Management accountants are involved in the recording and analyzing of the financial information for the companies they work for. The information that management accountants prepare is designed to inform the decisions of business managers and executives and is not for the general public.
Management or managerial accountants use information that is related to the costs of products or services that are bought by the company. Management accountants use performance reports to note when there are deviations of actual results from budgets. This type of accountant typically works on budgeting and the evaluation of performance. They also may asist organizations to plan the cost of doing business. Some accountants may work with financial managers on subjects such as asset management; this involves planning and selecting financial investments including stocks, bonds and real estate.
What Is Management Accounting?
Management or managerial accounting is also known as cost accounting. This is the process of identifying, analyzing, measuring, interpreting and communicating information to business managers so they can achieve an organization’s business goals. The major difference between management and financial accounting is the former is intended to help managers in the company make business decisions, while the latter is aimed to give accounting information to entities outside the organization, such as tax authorities. Management accounting deals with all fields of accounting that are aimed at providing management with information about acounting and business operations metrics.
Major aspects of management accounting include:
- Margin analysis
- Constraint analysis
- Capital budgeting
- Trend analysis and forecasting
- Product costing and valuation
The employment outlook for accountants is quite bright; the Bureau of Labor Statistics or BLS reports the field overall will see a 10% increase in demand from 2016 to 2026, which is faster than average when compared to other occupations. It is anticipated that globalization, a stronger economy and a more complex tax and regulatory environment will continue to bring strong demand for auditors and accountants.
Generally, the demand for management accountants is always tied to the overall health of the ecnomy. The US economy has been seeing strong growth in recent years with low unemployment, which indicates a positive trend for accountants overall. As the economy is growing, there are more businesses opening and expanding operations, and more management accountants will be needed to both prepare and examine financial records. Also, as more companies are going public, there will be more of a need for management accountants and public accountants.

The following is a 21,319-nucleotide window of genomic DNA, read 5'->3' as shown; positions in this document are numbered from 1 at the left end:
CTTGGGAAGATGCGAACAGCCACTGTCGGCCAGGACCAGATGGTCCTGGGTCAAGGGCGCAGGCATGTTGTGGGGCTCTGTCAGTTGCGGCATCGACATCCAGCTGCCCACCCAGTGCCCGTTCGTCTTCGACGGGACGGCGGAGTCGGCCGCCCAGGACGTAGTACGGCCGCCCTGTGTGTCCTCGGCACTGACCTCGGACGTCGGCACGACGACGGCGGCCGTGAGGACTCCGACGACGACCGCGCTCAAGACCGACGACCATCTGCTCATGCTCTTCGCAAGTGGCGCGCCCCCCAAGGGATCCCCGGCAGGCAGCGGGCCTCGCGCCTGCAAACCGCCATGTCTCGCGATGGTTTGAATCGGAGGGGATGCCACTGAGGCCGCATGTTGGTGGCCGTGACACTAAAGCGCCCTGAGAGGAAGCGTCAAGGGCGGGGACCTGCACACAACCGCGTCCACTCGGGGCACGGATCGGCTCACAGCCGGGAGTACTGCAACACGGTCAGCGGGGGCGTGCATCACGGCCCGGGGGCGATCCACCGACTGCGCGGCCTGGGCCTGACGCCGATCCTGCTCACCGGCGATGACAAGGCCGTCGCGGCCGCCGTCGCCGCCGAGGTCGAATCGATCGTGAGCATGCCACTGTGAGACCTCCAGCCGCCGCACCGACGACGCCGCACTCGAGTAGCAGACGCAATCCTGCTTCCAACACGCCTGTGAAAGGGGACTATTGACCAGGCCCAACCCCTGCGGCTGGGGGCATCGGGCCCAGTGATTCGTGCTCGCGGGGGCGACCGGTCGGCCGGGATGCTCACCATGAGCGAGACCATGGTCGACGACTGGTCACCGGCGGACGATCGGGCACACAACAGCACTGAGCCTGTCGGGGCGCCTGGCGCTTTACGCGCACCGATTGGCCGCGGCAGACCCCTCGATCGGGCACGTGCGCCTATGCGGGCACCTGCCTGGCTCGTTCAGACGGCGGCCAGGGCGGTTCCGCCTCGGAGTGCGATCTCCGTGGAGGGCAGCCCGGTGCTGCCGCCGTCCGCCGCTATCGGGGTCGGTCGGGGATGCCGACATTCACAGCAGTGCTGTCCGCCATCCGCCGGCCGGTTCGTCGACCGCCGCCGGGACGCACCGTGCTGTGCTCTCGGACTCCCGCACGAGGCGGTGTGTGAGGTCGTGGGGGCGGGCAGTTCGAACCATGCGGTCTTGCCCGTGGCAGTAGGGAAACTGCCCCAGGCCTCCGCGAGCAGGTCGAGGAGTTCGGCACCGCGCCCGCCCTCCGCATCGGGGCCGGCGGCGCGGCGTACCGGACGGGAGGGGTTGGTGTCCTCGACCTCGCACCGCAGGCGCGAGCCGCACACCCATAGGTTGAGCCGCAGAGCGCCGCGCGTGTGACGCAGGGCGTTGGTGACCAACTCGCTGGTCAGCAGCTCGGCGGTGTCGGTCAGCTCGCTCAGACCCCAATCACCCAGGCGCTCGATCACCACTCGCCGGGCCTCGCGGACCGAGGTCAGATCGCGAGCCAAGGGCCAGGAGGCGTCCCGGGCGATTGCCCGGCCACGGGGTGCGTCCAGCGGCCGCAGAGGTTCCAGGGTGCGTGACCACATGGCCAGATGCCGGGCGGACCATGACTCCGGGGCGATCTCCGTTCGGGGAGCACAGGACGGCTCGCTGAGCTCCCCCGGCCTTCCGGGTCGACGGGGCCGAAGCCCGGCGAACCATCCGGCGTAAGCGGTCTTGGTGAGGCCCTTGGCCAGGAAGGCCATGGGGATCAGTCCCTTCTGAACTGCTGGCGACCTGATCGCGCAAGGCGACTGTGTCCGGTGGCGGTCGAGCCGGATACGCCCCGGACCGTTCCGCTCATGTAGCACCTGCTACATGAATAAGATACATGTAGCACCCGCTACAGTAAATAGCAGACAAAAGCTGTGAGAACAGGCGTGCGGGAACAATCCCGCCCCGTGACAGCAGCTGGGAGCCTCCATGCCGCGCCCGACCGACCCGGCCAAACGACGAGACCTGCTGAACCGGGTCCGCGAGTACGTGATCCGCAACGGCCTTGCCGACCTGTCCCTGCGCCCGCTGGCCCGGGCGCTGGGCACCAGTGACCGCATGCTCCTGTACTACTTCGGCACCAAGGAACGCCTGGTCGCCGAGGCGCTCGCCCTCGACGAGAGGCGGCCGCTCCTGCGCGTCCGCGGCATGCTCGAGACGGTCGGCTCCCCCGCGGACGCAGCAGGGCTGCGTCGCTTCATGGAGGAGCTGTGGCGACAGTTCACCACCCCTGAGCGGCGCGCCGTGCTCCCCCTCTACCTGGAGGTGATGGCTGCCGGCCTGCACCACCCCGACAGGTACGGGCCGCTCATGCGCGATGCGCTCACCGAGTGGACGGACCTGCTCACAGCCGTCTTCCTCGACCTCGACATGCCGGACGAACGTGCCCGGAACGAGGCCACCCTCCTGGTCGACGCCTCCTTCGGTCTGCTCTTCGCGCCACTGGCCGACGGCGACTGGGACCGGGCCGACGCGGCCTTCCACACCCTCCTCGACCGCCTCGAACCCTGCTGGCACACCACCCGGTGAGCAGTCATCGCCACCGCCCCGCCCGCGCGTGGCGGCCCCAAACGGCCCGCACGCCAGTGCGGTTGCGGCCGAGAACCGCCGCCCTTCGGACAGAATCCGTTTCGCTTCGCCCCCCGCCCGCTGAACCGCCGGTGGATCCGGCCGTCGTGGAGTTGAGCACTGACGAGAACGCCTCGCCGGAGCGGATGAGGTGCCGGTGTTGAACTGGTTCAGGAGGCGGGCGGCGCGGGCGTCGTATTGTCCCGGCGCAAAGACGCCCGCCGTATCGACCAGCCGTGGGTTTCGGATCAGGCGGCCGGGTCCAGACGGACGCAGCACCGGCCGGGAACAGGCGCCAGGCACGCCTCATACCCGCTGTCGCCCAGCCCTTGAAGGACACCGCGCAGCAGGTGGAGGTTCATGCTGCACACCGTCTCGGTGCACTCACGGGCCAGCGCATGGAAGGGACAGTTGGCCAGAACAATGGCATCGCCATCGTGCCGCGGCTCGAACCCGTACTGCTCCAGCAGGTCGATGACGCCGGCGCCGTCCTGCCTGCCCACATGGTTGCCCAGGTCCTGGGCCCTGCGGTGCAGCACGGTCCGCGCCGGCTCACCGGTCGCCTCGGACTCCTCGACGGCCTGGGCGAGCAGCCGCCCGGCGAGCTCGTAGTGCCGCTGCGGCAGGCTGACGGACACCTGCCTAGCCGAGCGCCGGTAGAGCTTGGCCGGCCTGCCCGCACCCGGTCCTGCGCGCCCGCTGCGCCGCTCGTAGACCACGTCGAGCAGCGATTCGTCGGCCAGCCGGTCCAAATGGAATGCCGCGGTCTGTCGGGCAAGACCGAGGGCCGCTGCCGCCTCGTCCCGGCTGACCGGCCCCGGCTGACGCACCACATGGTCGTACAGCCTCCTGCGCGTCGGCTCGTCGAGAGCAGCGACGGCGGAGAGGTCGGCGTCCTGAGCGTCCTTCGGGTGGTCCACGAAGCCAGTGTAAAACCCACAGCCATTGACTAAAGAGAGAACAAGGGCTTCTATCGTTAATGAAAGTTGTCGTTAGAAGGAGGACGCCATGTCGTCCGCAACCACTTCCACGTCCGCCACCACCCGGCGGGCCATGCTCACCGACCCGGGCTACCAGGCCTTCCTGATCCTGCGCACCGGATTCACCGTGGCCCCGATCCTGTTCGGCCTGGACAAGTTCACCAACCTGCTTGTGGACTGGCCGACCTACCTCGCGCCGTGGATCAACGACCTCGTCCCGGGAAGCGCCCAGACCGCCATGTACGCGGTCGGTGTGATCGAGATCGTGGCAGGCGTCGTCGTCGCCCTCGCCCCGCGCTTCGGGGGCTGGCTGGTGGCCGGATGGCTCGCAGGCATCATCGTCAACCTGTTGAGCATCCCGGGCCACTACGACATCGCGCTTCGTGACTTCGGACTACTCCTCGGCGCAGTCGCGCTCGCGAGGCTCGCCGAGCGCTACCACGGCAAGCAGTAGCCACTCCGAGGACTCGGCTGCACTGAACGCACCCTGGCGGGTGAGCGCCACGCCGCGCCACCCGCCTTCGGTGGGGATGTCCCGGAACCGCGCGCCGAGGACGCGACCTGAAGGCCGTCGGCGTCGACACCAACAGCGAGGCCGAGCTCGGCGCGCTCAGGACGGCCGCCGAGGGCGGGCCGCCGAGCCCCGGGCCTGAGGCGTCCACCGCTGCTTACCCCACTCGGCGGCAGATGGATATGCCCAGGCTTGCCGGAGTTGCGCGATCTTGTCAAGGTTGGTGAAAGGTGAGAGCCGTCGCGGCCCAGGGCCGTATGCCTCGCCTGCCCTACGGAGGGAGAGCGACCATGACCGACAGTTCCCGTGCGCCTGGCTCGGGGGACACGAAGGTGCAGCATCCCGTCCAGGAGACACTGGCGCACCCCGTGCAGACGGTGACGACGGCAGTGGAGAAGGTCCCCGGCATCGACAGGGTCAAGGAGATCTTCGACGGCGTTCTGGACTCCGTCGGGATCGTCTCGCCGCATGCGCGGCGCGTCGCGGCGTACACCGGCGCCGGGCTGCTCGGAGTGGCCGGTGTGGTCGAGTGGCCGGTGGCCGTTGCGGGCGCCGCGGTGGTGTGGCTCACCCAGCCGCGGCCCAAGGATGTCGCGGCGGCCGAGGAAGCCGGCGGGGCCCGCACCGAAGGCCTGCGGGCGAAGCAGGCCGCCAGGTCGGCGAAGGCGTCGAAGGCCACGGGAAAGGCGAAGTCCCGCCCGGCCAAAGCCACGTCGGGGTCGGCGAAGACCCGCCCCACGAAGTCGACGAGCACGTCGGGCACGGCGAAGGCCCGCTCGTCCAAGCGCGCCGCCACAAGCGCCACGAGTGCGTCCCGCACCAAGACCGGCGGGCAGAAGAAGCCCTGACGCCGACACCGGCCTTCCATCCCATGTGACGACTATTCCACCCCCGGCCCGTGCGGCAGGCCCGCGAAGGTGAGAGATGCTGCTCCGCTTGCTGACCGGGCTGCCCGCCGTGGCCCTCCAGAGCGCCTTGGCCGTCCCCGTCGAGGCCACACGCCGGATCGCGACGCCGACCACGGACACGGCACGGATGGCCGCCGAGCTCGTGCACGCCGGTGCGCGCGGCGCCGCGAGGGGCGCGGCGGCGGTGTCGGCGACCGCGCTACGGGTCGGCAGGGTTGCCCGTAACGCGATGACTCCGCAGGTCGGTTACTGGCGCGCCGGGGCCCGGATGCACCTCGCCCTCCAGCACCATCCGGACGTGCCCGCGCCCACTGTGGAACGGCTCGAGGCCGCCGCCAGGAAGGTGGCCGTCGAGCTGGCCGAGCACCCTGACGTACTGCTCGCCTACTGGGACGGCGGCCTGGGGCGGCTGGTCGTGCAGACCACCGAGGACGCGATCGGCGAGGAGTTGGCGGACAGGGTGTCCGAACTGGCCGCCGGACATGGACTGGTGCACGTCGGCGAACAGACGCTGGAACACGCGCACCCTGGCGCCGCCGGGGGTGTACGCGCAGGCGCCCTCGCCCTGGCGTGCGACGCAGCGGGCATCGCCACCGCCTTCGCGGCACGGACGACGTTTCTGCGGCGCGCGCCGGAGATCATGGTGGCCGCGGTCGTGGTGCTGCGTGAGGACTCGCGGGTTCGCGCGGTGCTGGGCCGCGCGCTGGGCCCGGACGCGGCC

While job demand will increase, it also is expected that technology will evolve the role of accountants in the next decade. Many routine accounting tasks are getting more automated, and this will make accounting work more efficient. But the demand for accountants will still rise because there will be more need for management accountants in advisory and analytical roles.
As of 2016, accountants and auditors held approximately 1.4 million jobs across the US. The largest employers of accountants and auditors were:
- Accounting, tax preparation, bookkeeping and payroll services: 25%
- Government: 8%
- Finance and insurance: 8%
- Management of companies and enterprises: 7%
- Self employed accountants and auditors: 7%
As of May 2017, the median wage for accountants and auditors was $69,300, with the top 10% earning in excess of $122,000. BLS reported wages for accountants and auditors in various industries were:
- Finance and insurance: $74,100
- Management of companies and enterprises: $72,000
- Accounting, tax preparation, bookkeeping and payroll services: $69,400
- Government: $67,100
Payscale.com reports the average salary for a management accountant is $59,200 per year. Glassdoor.com reports the average salary for the same profession is $64,000 per year.
Companies in every industry employ management accountants and public accountants. You also can work for an accounting firm that contracts with companies to provide accounting services. Some of the biggest accounting firms in the US are: